Bornstein claims Trump dictated the glowing health letter

Alex Marquardt and Lawrence Crook
Originally posted May 2, 2018

When Dr. Harold Bornstein described in hyperbolic prose then-candidate Donald Trump's health in 2015, the language he used was eerily similar to the style preferred by his patient.

It turns out the patient himself wrote it, according to Bornstein.

"He dictated that whole letter. I didn't write that letter," Bornstein told CNN on Tuesday. "I just made it up as I went along."

The admission is an about face from his answer more than two years when the letter was released and answers one of the lingering questions about the last presidential election. The letter thrust the eccentric Bornstein, with his shoulder-length hair and round eyeglasses, into public view.

"His physical strength and stamina are extraordinary," he crowed in the letter, which was released by Trump's campaign in December 2015. "If elected, Mr. Trump, I can state unequivocally, will be the healthiest individual ever elected to the presidency."

The missive didn't offer much medical evidence for those claims beyond citing a blood pressure of 110/65, described by Bornstein as "astonishingly excellent." It claimed Trump had lost 15 pounds over the preceding year. And it described his cardiovascular health as "excellent."

The info is here.

Wednesday, June 6, 2018

Welcome to America, where morality is judged along partisan lines

Joan Vennochi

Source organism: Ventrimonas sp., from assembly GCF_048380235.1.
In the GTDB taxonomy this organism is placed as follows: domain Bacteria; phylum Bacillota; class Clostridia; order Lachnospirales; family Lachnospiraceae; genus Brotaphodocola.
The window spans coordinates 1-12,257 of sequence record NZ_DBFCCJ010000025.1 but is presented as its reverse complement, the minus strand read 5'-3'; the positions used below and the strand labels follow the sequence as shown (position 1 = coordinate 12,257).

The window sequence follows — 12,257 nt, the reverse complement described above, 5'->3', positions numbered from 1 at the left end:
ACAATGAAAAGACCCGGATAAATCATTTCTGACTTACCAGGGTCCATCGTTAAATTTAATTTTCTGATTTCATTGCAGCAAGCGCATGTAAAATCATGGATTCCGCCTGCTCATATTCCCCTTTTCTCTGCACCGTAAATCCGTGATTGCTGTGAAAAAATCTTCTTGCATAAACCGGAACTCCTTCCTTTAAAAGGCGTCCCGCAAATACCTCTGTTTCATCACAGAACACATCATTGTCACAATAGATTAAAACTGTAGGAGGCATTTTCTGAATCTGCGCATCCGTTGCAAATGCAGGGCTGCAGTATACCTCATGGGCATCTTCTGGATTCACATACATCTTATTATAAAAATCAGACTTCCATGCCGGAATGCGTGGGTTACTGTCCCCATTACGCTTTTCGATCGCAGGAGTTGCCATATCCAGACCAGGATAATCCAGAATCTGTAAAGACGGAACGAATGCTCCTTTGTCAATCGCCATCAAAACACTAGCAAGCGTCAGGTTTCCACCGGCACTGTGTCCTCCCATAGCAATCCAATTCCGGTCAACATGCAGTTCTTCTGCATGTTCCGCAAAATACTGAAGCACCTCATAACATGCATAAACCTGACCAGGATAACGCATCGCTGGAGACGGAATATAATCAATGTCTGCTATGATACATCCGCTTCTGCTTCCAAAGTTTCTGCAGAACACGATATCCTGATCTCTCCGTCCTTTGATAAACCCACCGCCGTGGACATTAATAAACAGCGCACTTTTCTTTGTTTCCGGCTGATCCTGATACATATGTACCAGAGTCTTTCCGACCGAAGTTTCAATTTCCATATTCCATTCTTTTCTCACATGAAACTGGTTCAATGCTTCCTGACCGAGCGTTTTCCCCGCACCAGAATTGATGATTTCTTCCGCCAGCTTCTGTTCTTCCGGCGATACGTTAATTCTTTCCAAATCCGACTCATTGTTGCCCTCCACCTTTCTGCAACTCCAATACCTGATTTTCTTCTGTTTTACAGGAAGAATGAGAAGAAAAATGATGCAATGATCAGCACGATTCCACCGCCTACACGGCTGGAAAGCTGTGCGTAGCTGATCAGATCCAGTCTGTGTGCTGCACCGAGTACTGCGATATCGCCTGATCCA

Boston Globe
Originally posted May 8, 2018

Here some excerpts:

“It’s OK to lie to the press?” asked Stephanopoulos. To which, Giuliani replied: “Gee, I don’t know — you know a few presidents who did that.”


Twenty years later, special counsel Robert Mueller has been investigating allegations of collusion between the Trump campaign and the Russian government. Trump’s lawyer, Cohen, is now entangled in the collusion investigation, as well as with the payment to Daniels, which also entangles Trump — who, according to Giuliani, might invoke the Fifth Amendment to avoid testifying under oath. That must be tempting, given Trump’s well-established contempt for truthfulness and personal accountability.


So it goes in American politics, where morality is judged strictly along partisan lines, and Trump knows it.

The information is here.

Friday, March 23, 2018

Facebook Woes: Data Breach, Securities Fraud, or Something Else?

Matt Levine
Originally posted March 21, 2018

Here is an excerpt: